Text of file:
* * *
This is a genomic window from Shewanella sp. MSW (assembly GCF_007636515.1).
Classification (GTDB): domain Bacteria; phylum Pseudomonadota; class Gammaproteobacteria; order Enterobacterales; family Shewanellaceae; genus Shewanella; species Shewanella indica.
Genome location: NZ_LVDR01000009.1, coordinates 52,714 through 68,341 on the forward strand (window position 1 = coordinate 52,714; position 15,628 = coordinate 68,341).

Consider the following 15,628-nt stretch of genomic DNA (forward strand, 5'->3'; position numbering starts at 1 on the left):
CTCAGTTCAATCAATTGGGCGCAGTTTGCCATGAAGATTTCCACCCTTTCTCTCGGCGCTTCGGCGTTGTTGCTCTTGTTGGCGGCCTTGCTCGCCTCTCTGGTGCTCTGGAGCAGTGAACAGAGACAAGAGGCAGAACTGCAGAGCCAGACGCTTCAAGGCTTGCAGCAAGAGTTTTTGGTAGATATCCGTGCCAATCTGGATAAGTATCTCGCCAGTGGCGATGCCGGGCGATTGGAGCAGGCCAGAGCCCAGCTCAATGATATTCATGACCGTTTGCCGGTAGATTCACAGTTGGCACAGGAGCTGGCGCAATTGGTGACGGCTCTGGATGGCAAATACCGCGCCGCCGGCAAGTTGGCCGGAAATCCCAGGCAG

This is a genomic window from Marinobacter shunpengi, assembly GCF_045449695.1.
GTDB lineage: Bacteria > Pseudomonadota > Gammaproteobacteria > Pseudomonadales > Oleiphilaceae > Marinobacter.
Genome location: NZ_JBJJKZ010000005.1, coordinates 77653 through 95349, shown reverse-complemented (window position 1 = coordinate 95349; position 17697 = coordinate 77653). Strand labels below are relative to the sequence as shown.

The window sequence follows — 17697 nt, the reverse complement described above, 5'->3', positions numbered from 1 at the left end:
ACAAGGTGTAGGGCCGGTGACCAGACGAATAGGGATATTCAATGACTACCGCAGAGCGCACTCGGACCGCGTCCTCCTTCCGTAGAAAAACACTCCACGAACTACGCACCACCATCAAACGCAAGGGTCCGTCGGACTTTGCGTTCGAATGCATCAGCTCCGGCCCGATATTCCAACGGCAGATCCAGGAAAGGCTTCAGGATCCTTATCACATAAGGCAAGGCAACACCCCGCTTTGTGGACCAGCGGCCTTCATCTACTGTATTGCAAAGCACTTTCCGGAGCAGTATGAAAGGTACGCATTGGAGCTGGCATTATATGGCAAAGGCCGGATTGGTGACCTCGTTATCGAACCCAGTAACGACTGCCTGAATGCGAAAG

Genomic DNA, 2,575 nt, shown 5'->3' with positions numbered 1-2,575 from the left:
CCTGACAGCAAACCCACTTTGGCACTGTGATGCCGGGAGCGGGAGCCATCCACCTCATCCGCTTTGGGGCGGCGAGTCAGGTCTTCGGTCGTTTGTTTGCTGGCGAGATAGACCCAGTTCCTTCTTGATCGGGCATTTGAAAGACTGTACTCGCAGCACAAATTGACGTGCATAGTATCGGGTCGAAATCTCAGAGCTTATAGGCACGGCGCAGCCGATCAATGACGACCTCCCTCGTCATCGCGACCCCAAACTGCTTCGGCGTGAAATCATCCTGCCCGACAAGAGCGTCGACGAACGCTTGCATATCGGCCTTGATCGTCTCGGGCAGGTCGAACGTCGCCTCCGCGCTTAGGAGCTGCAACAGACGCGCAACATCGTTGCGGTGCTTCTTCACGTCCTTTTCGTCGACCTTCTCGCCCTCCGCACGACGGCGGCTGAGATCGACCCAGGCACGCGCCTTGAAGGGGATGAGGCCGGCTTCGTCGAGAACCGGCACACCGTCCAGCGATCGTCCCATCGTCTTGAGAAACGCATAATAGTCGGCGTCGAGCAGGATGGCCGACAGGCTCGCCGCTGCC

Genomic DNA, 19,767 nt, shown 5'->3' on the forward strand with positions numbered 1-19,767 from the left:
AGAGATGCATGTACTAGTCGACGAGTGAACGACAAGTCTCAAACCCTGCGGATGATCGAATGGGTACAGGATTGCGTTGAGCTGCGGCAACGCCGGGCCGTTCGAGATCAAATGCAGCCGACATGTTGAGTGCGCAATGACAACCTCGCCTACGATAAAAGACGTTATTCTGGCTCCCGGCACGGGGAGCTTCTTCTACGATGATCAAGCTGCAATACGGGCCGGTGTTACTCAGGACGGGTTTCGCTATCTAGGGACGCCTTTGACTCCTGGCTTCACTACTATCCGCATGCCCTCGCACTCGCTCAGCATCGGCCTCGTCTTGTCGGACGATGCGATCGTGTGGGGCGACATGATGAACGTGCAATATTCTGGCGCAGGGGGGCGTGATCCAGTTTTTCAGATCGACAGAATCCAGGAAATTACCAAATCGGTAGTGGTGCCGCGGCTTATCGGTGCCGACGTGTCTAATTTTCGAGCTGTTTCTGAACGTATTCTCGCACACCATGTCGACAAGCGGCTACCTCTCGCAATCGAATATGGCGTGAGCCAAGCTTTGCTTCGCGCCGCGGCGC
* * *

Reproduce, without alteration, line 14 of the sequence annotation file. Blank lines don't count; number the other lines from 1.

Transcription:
AGAGATGCATGTACTAGTCGACGAGTGAACGACAAGTCTCAAACCCTGCGGATGATCGAATGGGTACAGGATTGCGTTGAGCTGCGGCAACGCCGGGCCGTTCGAGATCAAATGCAGCCGACATGTTGAGTGCGCAATGACAACCTCGCCTACGATAAAAGACGTTATTCTGGCTCCCGGCACGGGGAGCTTCTTCTACGATGATCAAGCTGCAATACGGGCCGGTGTTACTCAGGACGGGTTTCGCTATCTAGGGACGCCTTTGACTCCTGGCTTCACTACTATCCGCATGCCCTCGCACTCGCTCAGCATCGGCCTCGTCTTGTCGGACGATGCGATCGTGTGGGGCGACATGATGAACGTGCAATATTCTGGCGCAGGGGGGCGTGATCCAGTTTTTCAGATCGACAGAATCCAGGAAATTACCAAATCGGTAGTGGTGCCGCGGCTTATCGGTGCCGACGTGTCTAATTTTCGAGCTGTTTCTGAACGTATTCTCGCACACCATGTCGACAAGCGGCTACCTCTCGCAATCGAATATGGCGTGAGCCAAGCTTTGCTTCGCGCCGCGGCGC